“Why not? She has always been a well-established person in your tales that had nothing to do with Middle-earth – and she is beautiful. Even though I am more pleased with the changed settings now. She might be less powerful now than she used to be in your other tales… but I believe she is much happier.”
“That was my first youthful sin into the hurt/comfort thing,” she murmured. “Hopefully, it will remain my last one.”
“Oh, it was not that bad,” Legolas comforted her. “Well, for poor Indreâbhan, it was not pleasant, I am certain of that, but I liked the tree house on Tol Eressëa you give me to live in. And Gimli housing in a nearby cave. And the bath house you gave us.”
She smiled a little. “You still can have those.”
“I certainly hope so,” said Legolas. “I liked those settings better than the other tale with the red-haired elleth and her mysterious past.”
She shuddered visibly. “Don’t remember me! It’s most humiliating to realize that I’ve written a blatant Mary Sue long before I would hear that term for the first time.”
Legolas shook his head in sympathy. “There is naught to be ashamed of, Lady Scribe. Some very rare people make wondrous tales and songs at a very young age, seemingly without any effort. Other people work long and hard and with devotion on their tales and songs and pour the experience of their life into them. Who can tell which ones are the better and more beautiful songs? The more engaging tales?”
She looked at him in awe, understanding dawning on her but still unsure.
“Legolas,” she said quietly, “why have you really come? The truth, please.”
“You have been tormented by dark thoughts and self-doubt for a very long time,” he answered simply. “For too long for a mere mortal. We, who are in your debt for your love to us and your tales about us, were worried about you. So we decided that someone should visit you and comfort you a little. You deserve it.”
“And how did you get the job?” she asked, grinning again. Legolas gave her a mischievous wink.
“It was a close thing,” he admitted. “Faramir and Éowyn wanted to come, too. After all, you have been writing about them almost as long as about me.”
She groaned, remembering her first – and mercifully lost – Faramir/Éowyn story that had been just as… erm… colourful as ‘Legolas’ adventures with the red-haired Elf maiden’.
“You guys will never let me forget the sins of my youth, will you?”
“Actually,” Legolas’ grin was so broad it nearly split his face in two, “Faramir and the White Lady have rather… fond memories about that unfinished little tale. They still hope you might write it on some day again. They were most insistent to come and talk you into it, but I persuaded them that now would not be the right time for that.”
“Still, there was the two of them against you,” she said. “How did you manage to get your will against them? Éowyn isn’t one to give up easily, you know. She is nothing like that wallflower in the movie.”
“Oh, I know that, believe me,” the Elf laughed. “But I had an ace up my sleeve still.”
“You had? What sort of ace?”
“Father,” replied Legolas, grinning. “I asked him to give them the ‘Thranduil look’. Father loves intimidating mortals into obedience. And he had the older claim.”
“What older claim?” she asked in surprise.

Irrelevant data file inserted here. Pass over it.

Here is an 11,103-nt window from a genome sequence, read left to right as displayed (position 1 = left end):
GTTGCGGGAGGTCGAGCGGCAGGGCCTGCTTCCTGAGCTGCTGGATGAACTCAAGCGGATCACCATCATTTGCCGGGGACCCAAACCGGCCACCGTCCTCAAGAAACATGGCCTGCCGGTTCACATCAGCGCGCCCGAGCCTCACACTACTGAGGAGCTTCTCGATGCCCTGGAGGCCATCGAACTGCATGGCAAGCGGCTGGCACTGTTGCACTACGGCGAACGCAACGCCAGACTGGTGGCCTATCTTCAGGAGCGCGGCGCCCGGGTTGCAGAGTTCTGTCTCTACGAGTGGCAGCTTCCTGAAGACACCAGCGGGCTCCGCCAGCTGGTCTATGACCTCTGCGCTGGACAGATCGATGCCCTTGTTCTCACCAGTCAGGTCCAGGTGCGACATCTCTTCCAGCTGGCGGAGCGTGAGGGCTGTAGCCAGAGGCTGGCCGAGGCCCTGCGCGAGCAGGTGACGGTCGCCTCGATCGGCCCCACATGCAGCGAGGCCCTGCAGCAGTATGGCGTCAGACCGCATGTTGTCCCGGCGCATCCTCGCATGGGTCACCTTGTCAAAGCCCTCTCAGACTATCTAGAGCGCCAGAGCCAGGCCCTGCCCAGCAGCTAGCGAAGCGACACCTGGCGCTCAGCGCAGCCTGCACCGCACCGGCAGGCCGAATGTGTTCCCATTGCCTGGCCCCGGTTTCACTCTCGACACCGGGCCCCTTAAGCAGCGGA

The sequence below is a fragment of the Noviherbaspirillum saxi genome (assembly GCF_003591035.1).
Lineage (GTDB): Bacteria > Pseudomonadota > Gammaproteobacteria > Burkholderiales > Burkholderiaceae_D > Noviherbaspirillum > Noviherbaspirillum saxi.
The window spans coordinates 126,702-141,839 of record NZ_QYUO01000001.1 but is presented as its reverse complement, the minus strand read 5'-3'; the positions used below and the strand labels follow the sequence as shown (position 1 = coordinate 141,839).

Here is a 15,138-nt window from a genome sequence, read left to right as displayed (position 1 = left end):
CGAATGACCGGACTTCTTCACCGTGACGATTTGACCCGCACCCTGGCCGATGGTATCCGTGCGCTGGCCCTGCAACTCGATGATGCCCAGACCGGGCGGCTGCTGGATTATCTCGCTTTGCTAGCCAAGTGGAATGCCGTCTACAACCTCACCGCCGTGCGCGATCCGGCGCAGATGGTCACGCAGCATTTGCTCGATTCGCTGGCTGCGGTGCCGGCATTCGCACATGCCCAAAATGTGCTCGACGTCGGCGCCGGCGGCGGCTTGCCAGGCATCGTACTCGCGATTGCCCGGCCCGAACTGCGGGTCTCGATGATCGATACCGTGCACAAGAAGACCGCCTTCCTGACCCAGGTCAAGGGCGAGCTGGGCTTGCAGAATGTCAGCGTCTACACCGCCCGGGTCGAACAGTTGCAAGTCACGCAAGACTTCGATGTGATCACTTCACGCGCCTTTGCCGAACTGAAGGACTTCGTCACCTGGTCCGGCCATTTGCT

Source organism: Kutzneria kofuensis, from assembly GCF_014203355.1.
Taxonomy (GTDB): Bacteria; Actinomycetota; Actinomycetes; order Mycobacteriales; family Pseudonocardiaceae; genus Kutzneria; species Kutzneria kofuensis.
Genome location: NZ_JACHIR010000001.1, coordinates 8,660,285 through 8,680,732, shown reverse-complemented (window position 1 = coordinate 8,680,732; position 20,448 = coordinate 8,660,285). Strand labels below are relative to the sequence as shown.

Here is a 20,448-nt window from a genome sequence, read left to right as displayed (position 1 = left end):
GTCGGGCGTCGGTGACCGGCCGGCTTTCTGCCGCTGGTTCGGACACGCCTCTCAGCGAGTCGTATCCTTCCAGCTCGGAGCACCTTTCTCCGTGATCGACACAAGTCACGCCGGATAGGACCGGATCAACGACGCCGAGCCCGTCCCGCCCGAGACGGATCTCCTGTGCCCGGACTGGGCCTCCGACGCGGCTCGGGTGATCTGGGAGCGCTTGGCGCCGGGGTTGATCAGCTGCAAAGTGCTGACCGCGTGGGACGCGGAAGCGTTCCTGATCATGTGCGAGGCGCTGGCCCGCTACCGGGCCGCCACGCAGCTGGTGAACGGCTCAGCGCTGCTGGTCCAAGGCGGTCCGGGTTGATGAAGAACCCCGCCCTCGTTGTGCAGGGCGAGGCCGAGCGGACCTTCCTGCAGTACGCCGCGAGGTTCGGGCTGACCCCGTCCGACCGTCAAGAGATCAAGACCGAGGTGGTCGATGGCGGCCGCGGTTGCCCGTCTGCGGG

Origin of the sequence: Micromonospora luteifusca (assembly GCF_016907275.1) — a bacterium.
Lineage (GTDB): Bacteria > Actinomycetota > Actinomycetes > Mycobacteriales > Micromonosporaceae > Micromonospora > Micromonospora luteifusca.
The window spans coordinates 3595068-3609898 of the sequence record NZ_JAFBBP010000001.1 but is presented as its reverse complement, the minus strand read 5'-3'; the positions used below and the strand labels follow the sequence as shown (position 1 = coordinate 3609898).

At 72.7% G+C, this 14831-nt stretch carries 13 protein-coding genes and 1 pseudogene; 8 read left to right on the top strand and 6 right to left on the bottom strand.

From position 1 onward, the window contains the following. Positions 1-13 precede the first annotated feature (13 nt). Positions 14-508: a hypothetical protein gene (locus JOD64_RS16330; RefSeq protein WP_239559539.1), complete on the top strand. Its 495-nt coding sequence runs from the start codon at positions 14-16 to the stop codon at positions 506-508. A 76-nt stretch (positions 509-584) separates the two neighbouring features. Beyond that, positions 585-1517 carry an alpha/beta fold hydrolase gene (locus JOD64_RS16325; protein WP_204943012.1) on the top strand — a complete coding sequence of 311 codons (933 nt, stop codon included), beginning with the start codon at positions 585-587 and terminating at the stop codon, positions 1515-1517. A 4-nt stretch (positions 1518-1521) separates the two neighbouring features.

“Well, it was him you had the first crush on, was he not?” replied Legolas. “Was it not the Elvenking of Mirkwood you fell first in love with? Did you not like me immediately when you read The Books for the first time, just because I was his son?”
“True enough,” she admitted. “But never thought that King Thranduil would notice such things. I’m not such a widely-known writer, after all.”
“Lady Scribe,” said Legolas, suddenly very serious, “My father has suffered vile atrocities from other scribes since those… movies came out. His good name has been sullied, his wisdom and nobility questioned, he has been accused of the most evil deeds against his own family. You have always defended his honour, you wrote beautiful tales about him, you even gathered many other peoples to defend him. You truly believe he would not notice you?”
She blushed again, this time in a good way.
“All right,” she said, “I see now how you gained the right to this visit. Now tell me, how do you intend to ‘comfort’ me? I’ve become a little suspicious about your ideas.”
“I am hurt,” declared Legolas, walking into the study and grabbing a CD showed it into the slit of the computer. Soft Elven music began to play in the background – she was sure that it was nothing she had ever had. “But I shall persuade you of the innocence of my intentions,” Legolas continued, pulling her to his feet. “’Tis almost Winter Solstice. My people dance during this festival. So, we, too, shall dance.”
She laughed. “Legolas, I can’t dance! I have two left feet as we say. And I’m clumsy beyond help.”
“That is not true,” he said, taking her into a light embrace and leading her around with swaying steps in the suddenly widening room. “You might not know how to dance with mortals. But you will most certainly enjoy dancing with me.”
“All right,” she laughed, feeling light-headed and more happy than she had been for a very long time. “But first you must tell me what is the one thing you don’t like in my stories.”
“Oh, that,” Legolas swept her with him in an almost weightless manner. “Nothing serious, truly. My only complaint is that I seem sometimes too grumpy. I am a Wood-Elf, you know. We know how to have a good time.”
The end – for now.